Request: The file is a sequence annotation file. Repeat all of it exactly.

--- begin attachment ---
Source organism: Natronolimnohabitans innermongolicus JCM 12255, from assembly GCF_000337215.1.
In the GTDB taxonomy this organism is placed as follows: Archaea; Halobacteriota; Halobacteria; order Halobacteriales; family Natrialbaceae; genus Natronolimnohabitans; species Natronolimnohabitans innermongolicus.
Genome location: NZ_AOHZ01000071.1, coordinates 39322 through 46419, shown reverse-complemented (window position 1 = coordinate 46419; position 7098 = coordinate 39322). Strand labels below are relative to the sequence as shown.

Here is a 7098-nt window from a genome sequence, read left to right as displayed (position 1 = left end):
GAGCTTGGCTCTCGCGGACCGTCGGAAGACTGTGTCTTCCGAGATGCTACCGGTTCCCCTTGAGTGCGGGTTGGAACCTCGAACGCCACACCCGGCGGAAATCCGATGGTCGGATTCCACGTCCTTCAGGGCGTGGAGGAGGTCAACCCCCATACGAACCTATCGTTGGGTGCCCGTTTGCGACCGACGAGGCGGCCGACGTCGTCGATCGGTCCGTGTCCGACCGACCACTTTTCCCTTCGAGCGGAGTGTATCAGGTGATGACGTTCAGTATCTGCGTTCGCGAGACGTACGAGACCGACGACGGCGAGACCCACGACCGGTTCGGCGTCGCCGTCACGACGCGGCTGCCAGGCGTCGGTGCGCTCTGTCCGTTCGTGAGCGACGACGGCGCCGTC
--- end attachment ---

Source organism: Natronolimnohabitans innermongolicus JCM 12255, from assembly GCF_000337215.1.
In the GTDB taxonomy this organism is placed as follows: Archaea; Halobacteriota; Halobacteria; order Halobacteriales; family Natrialbaceae; genus Natronolimnohabitans; species Natronolimnohabitans innermongolicus.
Genome location: NZ_AOHZ01000071.1, coordinates 39322 through 46419, shown reverse-complemented (window position 1 = coordinate 46419; position 7098 = coordinate 39322). Strand labels below are relative to the sequence as shown.

Here is a 7098-nt window from a genome sequence, read left to right as displayed (position 1 = left end):
GAGCTTGGCTCTCGCGGACCGTCGGAAGACTGTGTCTTCCGAGATGCTACCGGTTCCCCTTGAGTGCGGGTTGGAACCTCGAACGCCACACCCGGCGGAAATCCGATGGTCGGATTCCACGTCCTTCAGGGCGTGGAGGAGGTCAACCCCCATACGAACCTATCGTTGGGTGCCCGTTTGCGACCGACGAGGCGGCCGACGTCGTCGATCGGTCCGTGTCCGACCGACCACTTTTCCCTTCGAGCGGAGTGTATCAGGTGATGACGTTCAGTATCTGCGTTCGCGAGACGTACGAGACCGACGACGGCGAGACCCACGACCGGTTCGGCGTCGCCGTCACGACGCGGCTGCCAGGCGTCGGTGCGCTCTGTCCGTTCGTGAGCGACGACGGCGCCGTC